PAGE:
Is Age Really Just a Number?
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Is Age Really Just a Number?

What other factors are at play in the ages of potential partners?

Is Age Really Just a Number?
ABC News Go

“Age is just a number,” “love has no limits,” “she’s an old soul,” “he makes me feel such and such way,” and “he is a young spirit,” are all phrases that could be sweet comments about true and abounding love, but most likely would be heard in defense of being questioned about an age gap in a relationship. So are these statements true? Or are they merely explanations for defying a societal norm? What factors play into our conception of age and how do they affect how we interact with other people that could be potential partners?

One of the biggest factors at play when age is a question in relationships is the power dynamics behind it. On a large scale power seems to augment with age, whether that be due to age itself or because of the other things that seem to come with it, like respect, financial security, knowledge, sexual experiences, etc, whatever seems to make a person a more attractive partner. But, in Colgate terms, this is not exactly the case.

At Colgate, age seems to also be innately tied to gender. The way the age dynamic has been described to me, a second-year student, by upperclassmen, is that men become more desirable each year older…while women become less desirable with each year. Now, this is certainly not a fact for everyone and could be completely invalid, I outright refuse to believe that this is how it works…but after I processed the concept it does have some merit, albeit unfortunate.

This idea is perfectly illustrated by the typical scene at a fraternity party: the men present are sophomores and older, logically because those are the ages of eligibility to pledge to a fraternity, and for as women, the majority are first-years and sophomores. Naturally, these parties can facilitate the meeting of potential hook ups or meeting of romantic partners… but the groups involved are older men and younger women for the most part. Considering that Greek Life is a big part of the social scene, this narrative matches the concept and seems to validate it.

Now, picture this scene the other way around: a party at a sorority house (although that is currently illegal because of some really dumb, double standards, but that’s a whole other topic) where the women are between sophomores and seniors, and most of the attending crowd is first-year men and sophomores not involved in fraternities. Does that seem funny? It probably should, but not for the reason that it seems strange for a group of women to throw a Friday night rager that all the guys are talking about and going to. No, that’s not it at all! It should feel funny because that’s how it should be… and right now it isn’t.

Maybe I am digressing, but it seems that other things play into how people of various ages meet and therefore subsequently interact, and some of these other factors dictate the “norms” under which these interactions occur. Especially on Colgate’s campus that is extremely close knit, it is difficult to isolate one factor of power in a sexual encounter from another. When you look at the actual age span between most students, it is on average only about 4 years, which doesn't seem like a lot, but when you consider all of the social power that one can acquire in those 4 years, the gap seems much larger. So should there be boundaries because of this gap, or are there already existing implicit rules? Are they the same or different than in the so-called real world, outside the ‘Gate?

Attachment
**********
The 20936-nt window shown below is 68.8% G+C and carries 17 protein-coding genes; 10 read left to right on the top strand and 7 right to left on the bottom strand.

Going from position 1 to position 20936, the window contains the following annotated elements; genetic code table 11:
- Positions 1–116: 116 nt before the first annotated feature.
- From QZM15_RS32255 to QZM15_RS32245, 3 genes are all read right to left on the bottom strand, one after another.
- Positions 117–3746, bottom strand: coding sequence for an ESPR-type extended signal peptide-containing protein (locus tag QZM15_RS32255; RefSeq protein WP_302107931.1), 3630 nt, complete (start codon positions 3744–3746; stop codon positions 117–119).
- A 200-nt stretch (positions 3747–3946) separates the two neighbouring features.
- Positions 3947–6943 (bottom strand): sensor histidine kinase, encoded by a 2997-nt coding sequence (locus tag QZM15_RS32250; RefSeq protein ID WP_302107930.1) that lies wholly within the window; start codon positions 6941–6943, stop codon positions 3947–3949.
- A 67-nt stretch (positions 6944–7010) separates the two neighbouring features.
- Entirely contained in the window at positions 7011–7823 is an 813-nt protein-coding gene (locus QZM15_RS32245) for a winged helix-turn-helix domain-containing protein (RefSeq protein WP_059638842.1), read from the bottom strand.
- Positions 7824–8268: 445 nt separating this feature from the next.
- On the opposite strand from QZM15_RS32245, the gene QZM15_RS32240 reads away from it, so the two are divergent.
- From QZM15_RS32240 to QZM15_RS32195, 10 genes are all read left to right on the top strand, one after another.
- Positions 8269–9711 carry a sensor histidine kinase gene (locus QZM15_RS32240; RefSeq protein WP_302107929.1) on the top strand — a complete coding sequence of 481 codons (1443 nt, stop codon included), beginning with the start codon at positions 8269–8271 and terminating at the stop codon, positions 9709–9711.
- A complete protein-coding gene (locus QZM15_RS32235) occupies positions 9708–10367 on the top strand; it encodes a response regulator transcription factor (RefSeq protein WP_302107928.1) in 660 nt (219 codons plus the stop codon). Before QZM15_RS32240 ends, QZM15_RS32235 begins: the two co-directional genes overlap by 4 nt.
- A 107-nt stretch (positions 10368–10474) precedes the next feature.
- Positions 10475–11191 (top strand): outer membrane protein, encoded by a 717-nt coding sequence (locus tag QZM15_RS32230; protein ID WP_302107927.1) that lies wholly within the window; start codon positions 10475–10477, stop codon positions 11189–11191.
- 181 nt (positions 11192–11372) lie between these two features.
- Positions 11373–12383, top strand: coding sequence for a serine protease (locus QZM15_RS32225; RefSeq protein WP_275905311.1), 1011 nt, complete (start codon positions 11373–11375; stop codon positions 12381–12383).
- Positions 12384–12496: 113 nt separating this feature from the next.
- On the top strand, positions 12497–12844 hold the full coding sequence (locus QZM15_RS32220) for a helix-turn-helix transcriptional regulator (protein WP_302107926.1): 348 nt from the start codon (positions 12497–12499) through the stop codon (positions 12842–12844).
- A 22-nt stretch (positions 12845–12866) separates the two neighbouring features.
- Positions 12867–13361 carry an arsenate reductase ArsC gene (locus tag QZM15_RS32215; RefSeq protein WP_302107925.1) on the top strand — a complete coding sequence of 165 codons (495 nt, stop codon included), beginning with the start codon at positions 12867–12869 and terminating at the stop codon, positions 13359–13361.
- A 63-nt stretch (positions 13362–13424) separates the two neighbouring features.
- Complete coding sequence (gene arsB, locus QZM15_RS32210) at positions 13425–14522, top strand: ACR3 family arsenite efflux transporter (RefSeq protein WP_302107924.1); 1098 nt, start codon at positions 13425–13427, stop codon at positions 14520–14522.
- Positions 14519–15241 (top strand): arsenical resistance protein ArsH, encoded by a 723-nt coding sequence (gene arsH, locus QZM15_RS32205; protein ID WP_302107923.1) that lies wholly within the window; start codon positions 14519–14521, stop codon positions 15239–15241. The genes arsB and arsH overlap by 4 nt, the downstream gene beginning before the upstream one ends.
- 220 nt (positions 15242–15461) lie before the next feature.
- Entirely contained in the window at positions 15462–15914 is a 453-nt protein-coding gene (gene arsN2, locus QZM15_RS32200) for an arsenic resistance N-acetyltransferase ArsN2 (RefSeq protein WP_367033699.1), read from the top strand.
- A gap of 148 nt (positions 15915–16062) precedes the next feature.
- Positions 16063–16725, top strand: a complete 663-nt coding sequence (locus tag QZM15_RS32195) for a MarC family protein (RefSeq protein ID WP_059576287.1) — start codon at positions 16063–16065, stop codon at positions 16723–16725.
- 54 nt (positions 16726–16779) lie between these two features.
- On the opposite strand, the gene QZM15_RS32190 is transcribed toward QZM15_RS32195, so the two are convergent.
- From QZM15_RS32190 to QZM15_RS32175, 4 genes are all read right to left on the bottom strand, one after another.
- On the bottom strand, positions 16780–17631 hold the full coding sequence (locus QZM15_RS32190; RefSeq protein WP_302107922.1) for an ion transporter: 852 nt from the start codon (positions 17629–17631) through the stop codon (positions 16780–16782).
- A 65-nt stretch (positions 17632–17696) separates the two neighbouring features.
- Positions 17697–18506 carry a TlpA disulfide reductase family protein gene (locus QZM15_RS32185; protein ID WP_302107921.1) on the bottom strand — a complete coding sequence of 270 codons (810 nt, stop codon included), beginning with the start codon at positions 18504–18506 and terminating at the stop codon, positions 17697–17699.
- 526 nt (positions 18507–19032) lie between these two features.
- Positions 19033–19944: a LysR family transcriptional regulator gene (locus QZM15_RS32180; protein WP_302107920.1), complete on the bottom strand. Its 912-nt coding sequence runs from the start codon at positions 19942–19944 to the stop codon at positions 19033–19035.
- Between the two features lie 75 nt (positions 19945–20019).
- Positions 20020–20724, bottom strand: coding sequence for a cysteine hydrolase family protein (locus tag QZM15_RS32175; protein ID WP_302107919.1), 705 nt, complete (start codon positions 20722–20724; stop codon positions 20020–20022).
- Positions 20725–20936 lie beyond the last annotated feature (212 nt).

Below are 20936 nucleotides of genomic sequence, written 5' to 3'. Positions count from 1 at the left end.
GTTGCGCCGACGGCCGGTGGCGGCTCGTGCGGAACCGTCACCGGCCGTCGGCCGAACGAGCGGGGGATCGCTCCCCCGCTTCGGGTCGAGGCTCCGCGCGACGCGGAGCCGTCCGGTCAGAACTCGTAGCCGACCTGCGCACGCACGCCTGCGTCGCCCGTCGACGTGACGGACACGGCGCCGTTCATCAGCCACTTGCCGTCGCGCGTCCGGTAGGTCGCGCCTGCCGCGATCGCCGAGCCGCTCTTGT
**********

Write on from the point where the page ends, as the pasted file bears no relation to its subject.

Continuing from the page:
In the western society at large, there seems to be a very gendered expectation of who can date whom, who can sleep with whom, and who can find whom attractive based on their age. It is socially permissible for a man to be involved with a younger woman, and praised for a woman to have relations with an older man. It is not the norm for a woman to be involved with younger men, yet it is seemingly kosher for a younger man to be with an older woman. Granted, all of these dynamics have limits. So what are they? Are there boundaries of age… or should they be? To me, if there are appropriate limits, per se, they are probably socially constructed. The standards above seem limiting, in my opinion. Ultimately, I think that age should not be a determinative factor in relationships and sex, if the power dynamics are evenly distributed and the individuals involved are conscious of them.

What I do know is wrong is lying about your age on Tinder, a year or two, sure, but six years is pushing it. It’s a little odd to advertise that you’re 21 when you’re actually turning 28 in a few weeks. It’s even weirder to call a younger person that you match with “kitten” after only a few messages…. and dear goodness please don't ask anyone to call you “daddy” without a thorough discussion beforehand; this is one way the age dynamic is hyper-present, considering all of the implications and power that comes with that name. Thus, if someone asks you to call them “daddy” consider what kind of power they derive from that name… and I would suggest promptly un-matching them unless you’re into that. Then go for it baby, slay away!

xoxo- Abby

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This article has not been reviewed by Odyssey HQ and solely reflects the ideas and opinions of the creator.
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